Last week, I'd just finished getting the cloud-hypervisor vhost-user-net frontend code to build as part of crosvm, and the next step was testing it.
I wrote some hacky code that replaced the virtio-net device creation in crosvm with an instance of the ported vhost-user-net code. When I booted crosvm, there were some of the expected simple oversights of mine that needed to be addressed, but once those were taken care of, it still didn't quite work. The VM boots, sees a network interface, and even communicates with the vhost-user-net backend! But, it doesn't quite work. The vhost-user-net code never realises/gets told that it has traffic, and so it's never processed. Unsure of what to do about this, I decided to turn to cloud-hypervisor and look at how the code ran there.
I wanted to try running the cloud-hypervisor v-u-n backend I was using for testing (because it's much simpler than DPDK -- it just sends traffic to a TAP device) with QEMU as the frontend, because QEMU is a VMM I'm familiar with (much more so than cloud-hypervisor as the frontend), and I thought it would be useful to have a working frontend/backend combination to compare to.
I had some problems, though, because apparently nobody had ever wanted to use QEMU with the cloud-hypervisor vhost-user-net backend before -- or if they had, they hadn't wanted to enough to make it work. The cloud-hypervisor backend didn't implement the vhost-user spec correctly in a few subtle ways that made it incompatible with QEMU. I won't explain every subtle issue, but I ended up writing a few patches for cloud-hypervisor and the "vhost" crate it depends on (that is in the process of being moved under the rust-vmm umbrella).
One interesting issue I will go into a little detail of was that the wording in the spec was a little unclear, and QEMU interpreted it one way, and cloud-hypervisor the other. I ended up sending an email to the author of the spec asking for clarification. He answered my question, and we discussed how the wording could be improved. He liked my second attempt at improving my working, and asked me to send a patch, but preferably not right now, because QEMU is currently gearing up for a release, scheduled for next week if everything goes well.
Since I wrote these cloud-hypervisor patches, and had to test them, I ended up having to learn how to use cloud-hypervisor anyway to make sure I hadn't broken it in fixing the backend up to work with QEMU. Oh well.
Once this was done, I could use both QEMU and cloud-hypervisor with the backend, but not crosvm. But it was a little more complex than that. When I ported the v-u-n code to crosvm, I ported the first version of it that was added to the cloud-hypervisor tree, rather than the latest version. The theory here was that the earlier version would be closer to crosvm, because cloud-hypervisor would have had less time to diverge. Then, once I had that working, I could add on the later changes gradually. What I didn't account for here is that the initial version of the v-u-n frontend in cloud-hypervisor didn't really work properly, and needed some time to bake before it did. So having now had this experience I think it might be better to try to port the latest version, and accept that porting might be a bit harder, but the end result is more likely to work.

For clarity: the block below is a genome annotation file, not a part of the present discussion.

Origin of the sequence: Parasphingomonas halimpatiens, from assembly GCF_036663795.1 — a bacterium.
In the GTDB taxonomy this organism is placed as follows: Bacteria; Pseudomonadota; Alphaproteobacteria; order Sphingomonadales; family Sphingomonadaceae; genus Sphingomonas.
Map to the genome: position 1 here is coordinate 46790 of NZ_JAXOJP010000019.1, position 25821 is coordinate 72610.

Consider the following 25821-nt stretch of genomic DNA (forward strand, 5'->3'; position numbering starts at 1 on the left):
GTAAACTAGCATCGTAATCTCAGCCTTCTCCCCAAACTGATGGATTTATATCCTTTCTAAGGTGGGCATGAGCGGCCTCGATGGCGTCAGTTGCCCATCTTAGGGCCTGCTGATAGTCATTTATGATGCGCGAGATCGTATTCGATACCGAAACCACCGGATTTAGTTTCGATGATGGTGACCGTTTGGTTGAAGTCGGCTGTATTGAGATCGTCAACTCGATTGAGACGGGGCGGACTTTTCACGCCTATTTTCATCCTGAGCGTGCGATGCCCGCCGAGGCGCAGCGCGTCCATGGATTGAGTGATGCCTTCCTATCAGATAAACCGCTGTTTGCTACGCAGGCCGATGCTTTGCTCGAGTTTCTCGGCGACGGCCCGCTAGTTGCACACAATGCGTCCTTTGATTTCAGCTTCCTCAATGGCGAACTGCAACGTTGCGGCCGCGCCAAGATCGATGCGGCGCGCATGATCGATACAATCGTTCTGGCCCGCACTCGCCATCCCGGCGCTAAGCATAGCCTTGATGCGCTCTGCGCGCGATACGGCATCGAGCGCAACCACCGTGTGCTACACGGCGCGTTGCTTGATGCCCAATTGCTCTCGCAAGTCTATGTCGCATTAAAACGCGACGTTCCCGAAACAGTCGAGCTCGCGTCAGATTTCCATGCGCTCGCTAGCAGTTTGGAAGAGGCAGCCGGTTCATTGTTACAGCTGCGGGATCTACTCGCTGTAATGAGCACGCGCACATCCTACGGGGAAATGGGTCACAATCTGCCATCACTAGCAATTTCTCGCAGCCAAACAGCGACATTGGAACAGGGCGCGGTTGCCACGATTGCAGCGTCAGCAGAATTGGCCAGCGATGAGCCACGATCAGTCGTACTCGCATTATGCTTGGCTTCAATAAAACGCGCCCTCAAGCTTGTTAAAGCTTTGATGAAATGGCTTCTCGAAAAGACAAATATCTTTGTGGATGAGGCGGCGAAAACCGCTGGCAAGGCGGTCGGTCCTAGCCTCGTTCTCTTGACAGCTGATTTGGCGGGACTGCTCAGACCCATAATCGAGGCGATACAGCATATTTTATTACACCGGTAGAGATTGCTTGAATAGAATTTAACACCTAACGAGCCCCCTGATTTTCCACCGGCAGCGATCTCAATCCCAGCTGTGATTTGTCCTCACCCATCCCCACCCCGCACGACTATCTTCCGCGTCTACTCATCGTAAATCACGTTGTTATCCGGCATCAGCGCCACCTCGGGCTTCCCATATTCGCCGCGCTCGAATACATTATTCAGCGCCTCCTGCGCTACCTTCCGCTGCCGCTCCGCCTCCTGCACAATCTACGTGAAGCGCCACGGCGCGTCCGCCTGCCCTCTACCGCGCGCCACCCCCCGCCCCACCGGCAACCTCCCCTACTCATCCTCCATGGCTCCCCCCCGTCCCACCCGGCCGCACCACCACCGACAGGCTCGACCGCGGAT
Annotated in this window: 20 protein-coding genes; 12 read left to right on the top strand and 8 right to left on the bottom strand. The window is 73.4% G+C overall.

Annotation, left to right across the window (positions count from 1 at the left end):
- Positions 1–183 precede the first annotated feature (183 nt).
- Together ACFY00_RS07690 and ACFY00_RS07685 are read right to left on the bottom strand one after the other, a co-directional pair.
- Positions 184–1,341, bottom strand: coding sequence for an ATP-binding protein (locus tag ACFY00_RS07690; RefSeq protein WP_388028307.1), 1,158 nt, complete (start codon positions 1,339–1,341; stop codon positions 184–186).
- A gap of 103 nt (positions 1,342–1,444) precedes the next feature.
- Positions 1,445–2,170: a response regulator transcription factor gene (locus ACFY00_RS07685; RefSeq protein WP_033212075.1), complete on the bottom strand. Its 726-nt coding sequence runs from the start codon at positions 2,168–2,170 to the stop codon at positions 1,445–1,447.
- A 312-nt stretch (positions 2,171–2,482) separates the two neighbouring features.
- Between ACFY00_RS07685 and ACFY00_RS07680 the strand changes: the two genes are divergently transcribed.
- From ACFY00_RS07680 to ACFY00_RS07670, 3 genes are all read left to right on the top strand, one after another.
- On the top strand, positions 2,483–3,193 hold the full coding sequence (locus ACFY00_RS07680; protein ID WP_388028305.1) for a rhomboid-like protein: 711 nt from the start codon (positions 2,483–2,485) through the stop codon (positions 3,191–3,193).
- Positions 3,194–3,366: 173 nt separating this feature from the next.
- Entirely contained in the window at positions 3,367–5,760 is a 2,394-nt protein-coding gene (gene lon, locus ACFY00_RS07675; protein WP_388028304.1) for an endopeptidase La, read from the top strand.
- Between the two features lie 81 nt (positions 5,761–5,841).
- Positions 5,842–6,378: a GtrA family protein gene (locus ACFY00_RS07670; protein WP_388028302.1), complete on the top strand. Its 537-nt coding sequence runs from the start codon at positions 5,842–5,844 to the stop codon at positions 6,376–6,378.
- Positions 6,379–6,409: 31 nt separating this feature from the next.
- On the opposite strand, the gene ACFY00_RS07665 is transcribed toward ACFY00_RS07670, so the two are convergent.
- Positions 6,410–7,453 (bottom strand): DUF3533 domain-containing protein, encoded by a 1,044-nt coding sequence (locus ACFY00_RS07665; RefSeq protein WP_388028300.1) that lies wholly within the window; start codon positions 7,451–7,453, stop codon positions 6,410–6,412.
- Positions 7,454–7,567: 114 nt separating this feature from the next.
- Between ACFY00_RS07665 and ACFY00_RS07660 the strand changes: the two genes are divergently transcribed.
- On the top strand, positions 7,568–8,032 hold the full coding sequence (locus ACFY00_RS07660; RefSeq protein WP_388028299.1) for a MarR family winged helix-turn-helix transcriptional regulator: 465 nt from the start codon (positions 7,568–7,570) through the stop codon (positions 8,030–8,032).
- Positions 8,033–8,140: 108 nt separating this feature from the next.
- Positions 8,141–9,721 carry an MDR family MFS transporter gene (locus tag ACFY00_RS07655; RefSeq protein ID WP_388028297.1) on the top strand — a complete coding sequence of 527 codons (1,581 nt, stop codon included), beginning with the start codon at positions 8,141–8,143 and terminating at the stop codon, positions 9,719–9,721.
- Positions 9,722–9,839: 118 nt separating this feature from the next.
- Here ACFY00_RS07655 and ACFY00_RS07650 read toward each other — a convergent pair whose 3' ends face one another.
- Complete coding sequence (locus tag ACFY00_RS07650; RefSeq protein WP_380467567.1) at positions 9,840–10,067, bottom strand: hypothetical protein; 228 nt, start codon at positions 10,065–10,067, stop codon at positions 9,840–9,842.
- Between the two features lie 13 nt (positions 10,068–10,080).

While bisecting cloud-hypervisor to see if I could figure out when the v-u-n frontend started working properly, I encountered a large section of commits that I couldn't build any more, because Cargo couldn't resolve a git dependency. The dependency was locked to a commit that was no longer in the branch it had been in when the cloud-hypervisor commit was from. Despite knowing the exact commit it needed, Cargo fetched the branch the commit used to be on. This is because it is generally not possible to fetch arbitrary commits with git. Some servers, like GitHub, do however allow this, and I wondered why Cargo wouldn't at least fall back to trying that.
As it turns out, it actually couldn't do that, though! Cargo uses libgit2, and libgit2 doesn't support fetching arbitrary commits. So I wrote a quick patch to libgit2 to support this. It's only a partial implementation, though, because I don't find libgit2 to be a particularly easy codebase to work in (although it's better than git!). So I'm hoping somebody who knows more about it than me will help me figure out how to finish it.
Next week, I'm hoping that I'll be able to get to vhost-user-net in crosvm working. I think this will probably mean porting the code again, using the latest version. Which is a bit of a shame, but at least I have an idea of what to do next.
I am, overall, feeling pretty optimistic, though. I'm pretty confident that we can get some sort of decent but imperfect network hardware isolation even though virtio-vhost-user might not be ready yet, which was something I was worried about before. I don't want to really go into detail in that now though because this is already a long email and it's already a day late because I was tired yesterday, but essentially, we could forward the network device to a VM that would run the driver, and forward traffic back to the host over virtio-net. The host could handle this either in kernelspace or userspace with DPDK, but the important thing is that the only network driver it would need to support would be virtio-net. No talking to hundreds of different Wi-Fi cards and hoping that none of the drivers have a vulnerability. So, not perfect compared to proper guest<->guest networking, but a step in the right direction, and one that should be as simple as possible to upgrade to virtio-vhost-user once that becomes possible.